The key to any healthy relationship is good communication. That holds especially true for the sometimes-delicate dialogues that take place among residents, shareholders, board members, and managers in co-ops and condos of all sizes and configurations. From misunderstandings to simply feeling not heard, the gaps that arise in communication can end up causing challenges that can deepen into serious acrimony and dysfunction – but which are easily avoided with the proper plans and philosophies in place.
Make Yourself Heard
Co-op, condo and HOA managers agree: whenever there’s a problem, residents and shareholders should let them know right away. The first step in solving a situation is knowing that it’s happening and getting all the facts.
“Normally, whenever anyone in one of our buildings has a complaint or concern, we ask for it to be put in writing,” says Doug Weinstein, Vice President of Operations at Project Management Group, which has offices in New York City and Dania Beach, Florida. “This helps us with follow-up, because in the course of a day, managers are talking to a lot of people. Having it in writing is a tracking tool.”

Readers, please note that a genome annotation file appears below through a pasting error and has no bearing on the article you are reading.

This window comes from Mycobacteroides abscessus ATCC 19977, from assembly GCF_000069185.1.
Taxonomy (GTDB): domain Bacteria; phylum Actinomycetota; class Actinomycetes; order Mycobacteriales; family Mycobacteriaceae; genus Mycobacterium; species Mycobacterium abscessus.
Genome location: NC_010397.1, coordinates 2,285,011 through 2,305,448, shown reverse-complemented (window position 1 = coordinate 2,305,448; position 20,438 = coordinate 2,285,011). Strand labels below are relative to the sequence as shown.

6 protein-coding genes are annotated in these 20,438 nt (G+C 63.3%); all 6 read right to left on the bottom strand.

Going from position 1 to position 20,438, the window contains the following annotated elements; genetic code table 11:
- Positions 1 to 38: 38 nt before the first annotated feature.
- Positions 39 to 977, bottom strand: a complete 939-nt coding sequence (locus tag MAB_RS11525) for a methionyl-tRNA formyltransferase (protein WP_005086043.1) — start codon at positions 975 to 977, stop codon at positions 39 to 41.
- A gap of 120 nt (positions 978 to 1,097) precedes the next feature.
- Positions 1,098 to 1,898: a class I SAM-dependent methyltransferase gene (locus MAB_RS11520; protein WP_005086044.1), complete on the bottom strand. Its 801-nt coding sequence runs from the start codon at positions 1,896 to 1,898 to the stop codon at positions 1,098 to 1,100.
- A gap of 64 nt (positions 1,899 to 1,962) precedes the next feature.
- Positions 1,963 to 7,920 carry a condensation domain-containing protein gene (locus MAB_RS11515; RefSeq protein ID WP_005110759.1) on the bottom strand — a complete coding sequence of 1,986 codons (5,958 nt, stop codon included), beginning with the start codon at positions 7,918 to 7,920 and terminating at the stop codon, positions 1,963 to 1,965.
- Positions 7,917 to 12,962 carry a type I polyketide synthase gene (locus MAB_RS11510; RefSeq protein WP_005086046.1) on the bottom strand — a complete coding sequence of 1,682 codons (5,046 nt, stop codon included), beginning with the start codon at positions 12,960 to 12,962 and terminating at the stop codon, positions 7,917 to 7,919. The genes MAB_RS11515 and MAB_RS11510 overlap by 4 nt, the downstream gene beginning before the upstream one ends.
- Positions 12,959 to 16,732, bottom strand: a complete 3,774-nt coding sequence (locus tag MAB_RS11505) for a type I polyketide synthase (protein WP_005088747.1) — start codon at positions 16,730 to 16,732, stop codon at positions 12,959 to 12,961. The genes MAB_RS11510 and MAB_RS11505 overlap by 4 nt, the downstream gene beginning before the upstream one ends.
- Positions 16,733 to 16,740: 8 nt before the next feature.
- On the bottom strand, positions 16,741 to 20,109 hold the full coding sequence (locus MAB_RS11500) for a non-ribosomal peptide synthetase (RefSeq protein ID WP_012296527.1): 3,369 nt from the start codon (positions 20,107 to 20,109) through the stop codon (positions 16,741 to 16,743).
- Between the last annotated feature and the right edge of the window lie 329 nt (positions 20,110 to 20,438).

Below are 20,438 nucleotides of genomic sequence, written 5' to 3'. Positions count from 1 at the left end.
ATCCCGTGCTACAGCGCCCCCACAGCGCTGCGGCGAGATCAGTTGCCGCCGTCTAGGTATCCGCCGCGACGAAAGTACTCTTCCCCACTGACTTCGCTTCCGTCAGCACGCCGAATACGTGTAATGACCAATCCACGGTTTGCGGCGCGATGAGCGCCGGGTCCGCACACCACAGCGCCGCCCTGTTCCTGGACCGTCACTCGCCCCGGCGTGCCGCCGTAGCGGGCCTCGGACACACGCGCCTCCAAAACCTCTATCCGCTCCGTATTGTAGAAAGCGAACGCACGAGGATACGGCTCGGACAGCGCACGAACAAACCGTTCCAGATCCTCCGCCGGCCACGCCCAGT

Georgia Lombardo-Barton, President of the New York City-based firm Barton Management LLC, agrees. “I always encourage shareholders or unit owners to contact our office, preferably by email, with their building-related issues/questions/concerns,” she says. “I say email because it is a written record of a communication that can be referred to as a reminder and/or proof of contact. We recommend sending a text message if the matter is very urgent.”
Lombardo-Barton also encourages people to make sure they direct their concerns to the appropriate party and avoid bringing their building-related concerns to board members. “A resident should first contact their managing agent with their issues,” she says. “Not a board member, who is a volunteer, and whose position is not intended to handle day-to-day matters.”